Rabbi’s Skype exorcism

December 30, 2009
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A renowned Israeli master of kabbalah, Rabbi Dovid Batzri, has attempted to remove a dybbuk, or disembodied spirit, from a Brazilian man via the internet.

A video posted on Charedi website ladaat.net, shows Rabbi Batzri, surrounded by dozens of supporters, reciting kabbalistic verses and praying for the exorcism of the dybbuk. He connected with the possessed man via Skype.

According to another Charedi site, kikar.net, the story began when a Brazilian yeshivah student started shouting in shul that he could “smell many sins” and that “the end is very near”.

Although he could only speak Portuguese, he was yelling in Hebrew and Yiddish, and “his lips did not move”. The commotion caused the women of the unnamed synagogue to flee.

He spoke only Portuguese but yelled in Hebrew

The man, who is also unnamed, claims to remember nothing of the scene. However, his wife — who in the meantime has demanded a get — has reportedly testified that he also yelled in his sleep — in German.

Recently, according to the report, the man’s community consulted several leading rabbis, who referred him to Rav Batzri in Jerusalem.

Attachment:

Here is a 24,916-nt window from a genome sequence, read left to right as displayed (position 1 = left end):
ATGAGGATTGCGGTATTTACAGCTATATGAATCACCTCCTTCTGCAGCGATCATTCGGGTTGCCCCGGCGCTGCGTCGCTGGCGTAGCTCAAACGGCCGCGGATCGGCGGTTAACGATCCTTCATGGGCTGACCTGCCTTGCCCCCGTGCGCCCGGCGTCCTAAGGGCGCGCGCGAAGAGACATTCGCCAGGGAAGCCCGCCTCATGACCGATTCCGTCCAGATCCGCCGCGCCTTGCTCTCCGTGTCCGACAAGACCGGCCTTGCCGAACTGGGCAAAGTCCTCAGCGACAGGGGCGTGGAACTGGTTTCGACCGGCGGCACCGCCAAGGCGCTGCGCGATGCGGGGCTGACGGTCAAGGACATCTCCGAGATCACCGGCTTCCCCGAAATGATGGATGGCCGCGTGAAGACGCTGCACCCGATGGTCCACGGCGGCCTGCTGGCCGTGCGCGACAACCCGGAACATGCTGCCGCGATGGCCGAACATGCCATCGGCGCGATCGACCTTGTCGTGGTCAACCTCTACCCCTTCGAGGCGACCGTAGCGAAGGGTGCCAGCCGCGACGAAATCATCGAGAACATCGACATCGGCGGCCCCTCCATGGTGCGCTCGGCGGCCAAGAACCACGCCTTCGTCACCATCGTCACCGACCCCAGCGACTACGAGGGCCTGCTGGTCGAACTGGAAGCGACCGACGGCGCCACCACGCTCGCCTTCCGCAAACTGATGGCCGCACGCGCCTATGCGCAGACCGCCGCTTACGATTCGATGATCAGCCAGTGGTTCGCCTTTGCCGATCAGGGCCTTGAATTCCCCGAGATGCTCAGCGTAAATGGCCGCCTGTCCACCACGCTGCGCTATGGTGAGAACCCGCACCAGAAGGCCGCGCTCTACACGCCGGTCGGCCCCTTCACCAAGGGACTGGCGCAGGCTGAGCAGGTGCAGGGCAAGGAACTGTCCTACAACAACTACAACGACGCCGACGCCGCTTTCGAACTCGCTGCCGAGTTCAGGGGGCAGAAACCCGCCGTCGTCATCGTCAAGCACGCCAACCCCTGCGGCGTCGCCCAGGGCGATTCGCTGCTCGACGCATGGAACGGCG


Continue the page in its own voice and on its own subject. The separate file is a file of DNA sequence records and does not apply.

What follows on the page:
“After it was determined that it would be extremely difficult to bring the student to Israel, arrangements were made to remove the dybbuk using Skype and a computer, permitting the rabbi and the student to see each other,” kikar.net said.

The ceremony was conducted over several hours. The fate of the dybbuk, however, is unclear. Ladaat claims that Rabbi Batzri managed to exorcise the spirit, while other sources say that he failed, and that the yeshivah student is flying to Israel, so that Rabbi Batzri can try again, face-to-face.

The 12-minute video does not document the ending and the JC has been unable to confirm the reports.

In 2003, the community in New Square, a strictly Orthodox suburb of New York, was gripped by reports by two fishmongers that a carp that was about to be killed and made into gefilte fish for Shabbat suddenly began shouting that “the end is near” in Hebrew.

Last updated: 1:50pm, December 31 2009